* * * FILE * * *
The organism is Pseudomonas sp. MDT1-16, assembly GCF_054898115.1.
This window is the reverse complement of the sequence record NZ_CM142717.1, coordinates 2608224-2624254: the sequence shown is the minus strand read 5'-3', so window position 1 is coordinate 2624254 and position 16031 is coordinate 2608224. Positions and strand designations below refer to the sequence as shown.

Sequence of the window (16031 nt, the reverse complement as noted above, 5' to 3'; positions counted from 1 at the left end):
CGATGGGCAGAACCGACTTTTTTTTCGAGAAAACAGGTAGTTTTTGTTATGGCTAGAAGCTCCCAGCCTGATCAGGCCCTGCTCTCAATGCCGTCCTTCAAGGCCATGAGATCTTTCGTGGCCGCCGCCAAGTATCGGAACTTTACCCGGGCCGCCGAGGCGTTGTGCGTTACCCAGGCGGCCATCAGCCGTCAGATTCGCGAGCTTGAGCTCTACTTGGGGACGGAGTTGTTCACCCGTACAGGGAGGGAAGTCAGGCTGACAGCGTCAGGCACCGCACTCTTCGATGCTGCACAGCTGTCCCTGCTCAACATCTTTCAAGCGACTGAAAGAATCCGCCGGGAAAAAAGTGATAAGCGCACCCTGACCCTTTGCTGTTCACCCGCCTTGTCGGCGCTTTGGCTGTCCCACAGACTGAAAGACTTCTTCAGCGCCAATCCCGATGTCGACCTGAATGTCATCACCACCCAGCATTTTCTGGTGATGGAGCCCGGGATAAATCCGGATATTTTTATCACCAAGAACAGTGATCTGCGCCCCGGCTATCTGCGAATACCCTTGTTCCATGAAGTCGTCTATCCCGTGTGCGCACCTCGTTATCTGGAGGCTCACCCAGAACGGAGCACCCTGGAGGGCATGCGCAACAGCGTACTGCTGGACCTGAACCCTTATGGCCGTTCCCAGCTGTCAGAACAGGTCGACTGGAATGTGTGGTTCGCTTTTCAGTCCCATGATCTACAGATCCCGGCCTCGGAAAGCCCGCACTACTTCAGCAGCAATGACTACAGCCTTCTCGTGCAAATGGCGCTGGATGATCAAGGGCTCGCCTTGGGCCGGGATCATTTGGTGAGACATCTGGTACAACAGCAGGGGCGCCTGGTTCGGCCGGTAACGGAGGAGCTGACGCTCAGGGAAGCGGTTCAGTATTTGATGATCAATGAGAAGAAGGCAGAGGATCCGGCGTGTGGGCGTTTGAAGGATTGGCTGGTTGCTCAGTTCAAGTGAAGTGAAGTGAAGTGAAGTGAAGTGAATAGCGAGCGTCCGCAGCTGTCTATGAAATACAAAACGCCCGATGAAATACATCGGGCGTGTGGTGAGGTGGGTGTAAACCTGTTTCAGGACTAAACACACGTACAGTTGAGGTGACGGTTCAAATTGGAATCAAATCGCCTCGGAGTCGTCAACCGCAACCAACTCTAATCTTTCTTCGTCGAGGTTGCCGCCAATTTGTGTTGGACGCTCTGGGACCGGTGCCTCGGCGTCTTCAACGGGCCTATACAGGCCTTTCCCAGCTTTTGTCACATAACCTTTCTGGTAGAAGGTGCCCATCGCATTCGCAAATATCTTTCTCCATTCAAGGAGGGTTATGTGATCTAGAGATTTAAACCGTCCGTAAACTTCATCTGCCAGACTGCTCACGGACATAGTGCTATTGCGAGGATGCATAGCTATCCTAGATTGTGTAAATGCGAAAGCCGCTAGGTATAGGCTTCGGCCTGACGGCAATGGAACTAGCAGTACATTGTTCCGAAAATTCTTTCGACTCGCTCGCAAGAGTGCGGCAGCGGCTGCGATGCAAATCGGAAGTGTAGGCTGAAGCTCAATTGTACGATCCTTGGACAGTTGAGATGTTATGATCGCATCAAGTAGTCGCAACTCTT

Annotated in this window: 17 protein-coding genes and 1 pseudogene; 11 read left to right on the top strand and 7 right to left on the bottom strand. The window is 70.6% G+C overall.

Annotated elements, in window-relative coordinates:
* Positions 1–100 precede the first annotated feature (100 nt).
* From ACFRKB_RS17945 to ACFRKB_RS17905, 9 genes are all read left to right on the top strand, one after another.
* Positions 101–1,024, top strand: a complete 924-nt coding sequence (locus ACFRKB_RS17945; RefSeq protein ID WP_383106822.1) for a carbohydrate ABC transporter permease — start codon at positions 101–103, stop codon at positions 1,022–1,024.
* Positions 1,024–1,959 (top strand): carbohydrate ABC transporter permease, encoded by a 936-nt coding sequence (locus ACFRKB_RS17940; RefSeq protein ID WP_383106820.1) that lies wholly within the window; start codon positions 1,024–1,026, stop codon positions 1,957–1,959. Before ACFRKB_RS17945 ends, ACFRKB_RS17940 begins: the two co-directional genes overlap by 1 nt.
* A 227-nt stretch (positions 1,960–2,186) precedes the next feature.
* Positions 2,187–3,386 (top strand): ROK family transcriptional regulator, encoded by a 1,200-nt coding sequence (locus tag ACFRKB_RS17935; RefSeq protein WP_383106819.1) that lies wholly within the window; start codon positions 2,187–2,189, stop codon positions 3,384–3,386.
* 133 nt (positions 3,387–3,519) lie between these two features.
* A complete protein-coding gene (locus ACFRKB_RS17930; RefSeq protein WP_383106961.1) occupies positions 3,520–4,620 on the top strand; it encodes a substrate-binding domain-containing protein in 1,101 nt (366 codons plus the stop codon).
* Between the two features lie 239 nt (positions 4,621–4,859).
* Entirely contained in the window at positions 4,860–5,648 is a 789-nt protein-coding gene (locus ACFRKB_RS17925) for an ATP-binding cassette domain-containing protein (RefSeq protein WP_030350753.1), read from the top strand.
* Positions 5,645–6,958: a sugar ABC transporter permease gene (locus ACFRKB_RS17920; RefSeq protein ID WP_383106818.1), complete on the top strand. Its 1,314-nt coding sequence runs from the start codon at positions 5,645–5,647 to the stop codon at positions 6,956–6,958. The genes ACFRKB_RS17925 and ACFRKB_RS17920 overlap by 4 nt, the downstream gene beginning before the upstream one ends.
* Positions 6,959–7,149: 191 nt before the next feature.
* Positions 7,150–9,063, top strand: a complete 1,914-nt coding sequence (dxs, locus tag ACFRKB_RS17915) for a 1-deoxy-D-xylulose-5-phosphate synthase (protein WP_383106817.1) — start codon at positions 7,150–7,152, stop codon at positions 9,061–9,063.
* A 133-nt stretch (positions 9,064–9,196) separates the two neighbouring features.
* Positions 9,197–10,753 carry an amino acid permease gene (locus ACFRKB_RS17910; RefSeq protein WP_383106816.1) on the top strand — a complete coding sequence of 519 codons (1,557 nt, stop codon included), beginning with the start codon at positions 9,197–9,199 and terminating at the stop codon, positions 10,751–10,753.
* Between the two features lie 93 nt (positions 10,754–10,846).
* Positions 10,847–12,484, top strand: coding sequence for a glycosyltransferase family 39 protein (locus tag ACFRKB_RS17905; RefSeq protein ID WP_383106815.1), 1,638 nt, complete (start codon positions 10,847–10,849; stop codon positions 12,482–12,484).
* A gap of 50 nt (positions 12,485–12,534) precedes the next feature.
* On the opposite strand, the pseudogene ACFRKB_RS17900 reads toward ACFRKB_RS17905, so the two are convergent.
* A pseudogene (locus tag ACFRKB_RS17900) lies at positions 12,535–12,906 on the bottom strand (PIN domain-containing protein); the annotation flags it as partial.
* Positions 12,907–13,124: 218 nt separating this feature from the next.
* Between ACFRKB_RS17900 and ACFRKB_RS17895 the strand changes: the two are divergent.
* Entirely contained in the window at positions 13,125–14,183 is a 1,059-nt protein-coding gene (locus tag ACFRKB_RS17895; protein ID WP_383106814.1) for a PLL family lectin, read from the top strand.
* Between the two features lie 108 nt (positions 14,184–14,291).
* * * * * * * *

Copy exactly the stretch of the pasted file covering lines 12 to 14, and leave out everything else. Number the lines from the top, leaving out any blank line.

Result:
* Positions 2,187–3,386 (top strand): ROK family transcriptional regulator, encoded by a 1,200-nt coding sequence (locus tag ACFRKB_RS17935; RefSeq protein WP_383106819.1) that lies wholly within the window; start codon positions 2,187–2,189, stop codon positions 3,384–3,386.
* 133 nt (positions 3,387–3,519) lie between these two features.
* A complete protein-coding gene (locus ACFRKB_RS17930; RefSeq protein WP_383106961.1) occupies positions 3,520–4,620 on the top strand; it encodes a substrate-binding domain-containing protein in 1,101 nt (366 codons plus the stop codon).